clock menu more-arrow no yes mobile

Filed under:

Tyron Woodley on UFC 235 performance: It was a ‘draining moment I can’t even explain’

Former UFC welterweight champion Tyron Woodley reflects on his performance and loss to Kamaru Usman at UFC 235.

Former UFC welterweight champion Tyron Woodley put on an unexpectedly lethargic performance at UFC 235 against Kamaru Usman. Now nearly a week into being an ex-titleholder, he still is unable to specify what really happened to him.

“I haven’t really been able to pinpoint what happened,” said in his TMZ segment “The Hollywood Breadown. “The good thing about our sport is you get other opportunities to go back out there and get it back. I feel like after the resumé that I’ve had, the run that I’ve had, I had the longest streak, all these stats that were out.

“So when I fought, I felt good in the warm-up, I felt good in the walk to the day of the fight, I felt good in the locker room, felt good in the walk out, felt good when I slapped gloves with him. Something happened when we got close, and it was just like a draining moment that I can’t even explain.

“A lot of people say you have an out-of-body experience,” he continued. “I wanted to swing hard, but I couldn’t. I wanted to punch him, and I didn’t. I wanted to kick, I wanted to not move back, I knew he was trying to take me down. And when I watched a small clip (of the fight), I’m like ‘who the f—k is that? That ain’t me.’”

According to his head coach Din Thomas, “The Chosen One” would’ve been more motivated if the original plan to fight Colby Covington took place. Woodley, who has taken things personal between him and Covington, also agrees.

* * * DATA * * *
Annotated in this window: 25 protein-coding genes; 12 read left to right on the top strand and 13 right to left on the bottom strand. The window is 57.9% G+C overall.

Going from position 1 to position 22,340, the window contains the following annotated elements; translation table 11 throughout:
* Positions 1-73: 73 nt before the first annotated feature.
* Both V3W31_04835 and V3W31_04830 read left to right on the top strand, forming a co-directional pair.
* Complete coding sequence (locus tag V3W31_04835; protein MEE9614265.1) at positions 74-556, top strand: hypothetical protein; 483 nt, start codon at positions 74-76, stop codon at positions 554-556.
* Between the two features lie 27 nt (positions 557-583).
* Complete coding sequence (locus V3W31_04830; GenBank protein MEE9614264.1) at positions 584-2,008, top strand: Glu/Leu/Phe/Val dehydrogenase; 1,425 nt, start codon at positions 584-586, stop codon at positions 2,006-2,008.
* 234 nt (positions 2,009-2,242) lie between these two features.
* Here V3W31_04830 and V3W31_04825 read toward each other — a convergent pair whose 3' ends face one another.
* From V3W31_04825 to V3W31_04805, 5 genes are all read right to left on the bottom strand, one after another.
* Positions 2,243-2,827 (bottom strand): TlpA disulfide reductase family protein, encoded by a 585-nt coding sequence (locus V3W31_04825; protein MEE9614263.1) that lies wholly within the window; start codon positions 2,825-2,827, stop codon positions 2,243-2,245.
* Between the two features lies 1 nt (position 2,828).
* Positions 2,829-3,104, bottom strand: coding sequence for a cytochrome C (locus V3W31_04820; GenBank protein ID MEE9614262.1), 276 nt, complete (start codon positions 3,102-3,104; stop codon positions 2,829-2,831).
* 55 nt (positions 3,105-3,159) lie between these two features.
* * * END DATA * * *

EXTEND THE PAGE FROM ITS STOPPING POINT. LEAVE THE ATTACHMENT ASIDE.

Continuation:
“I’m definitely f—king way less depressed that it’s not Colby. That motherf—ker might have to get his sh-t in the parking lot if he would’ve got it.”

Some people attribute Woodley’s loss last weekend to his extracurricular activities like his rap career. To this, he also has a response.

“What I say to those people is that the renaissance man was one person that did a lot of things average,” Woodley said. “That motherf—ker ain’t me. I’m not him. I do a lot of things exceptional because I’m an artist.

“I won’t apologize for being an artist, and I won’t sit on my gifts that God gave me, and I won’t not participate in other things because I’m a fighter. I fight three times a year. I’m a dad more, I’m an entrepreneur more, technically, I’m a musician more. I more songs than I do fights in the Octagon.

“When I do my training camp and I do my stuff, I’m very focused, I’m very in tune,” he continued. “But there are so many hours in a day. If you choose to play Fortnite and I choose to go make a song, that’s our choice and that’s our selection.”

As for Usman, Woodley remains ardent in the belief that he is still the better competitor, overall.

“I personally to this day think that skill set for skill set, experience for experience, I’m a way better fighter,” Woodley said. “But, on that night, he was the more focused fighter. He executed, and I didn’t.

“So at that moment in time, it’s not my belt. It hurts for me to say it, it’s f—king heartbreaking, I’ve shed tears about it, but it’s not my belt right now. It’s his belt.”

Woodley made a case for himself for an immediate rematch, but the UFC instead booked Usman’s maiden title defense to be against Covington. The date and venue of their fight has yet to be determined.

Sign up for the newsletter Sign up for the Bloody Elbow Daily Roundup newsletter!

A daily roundup of all your MMA and UFC news from Bloody Elbow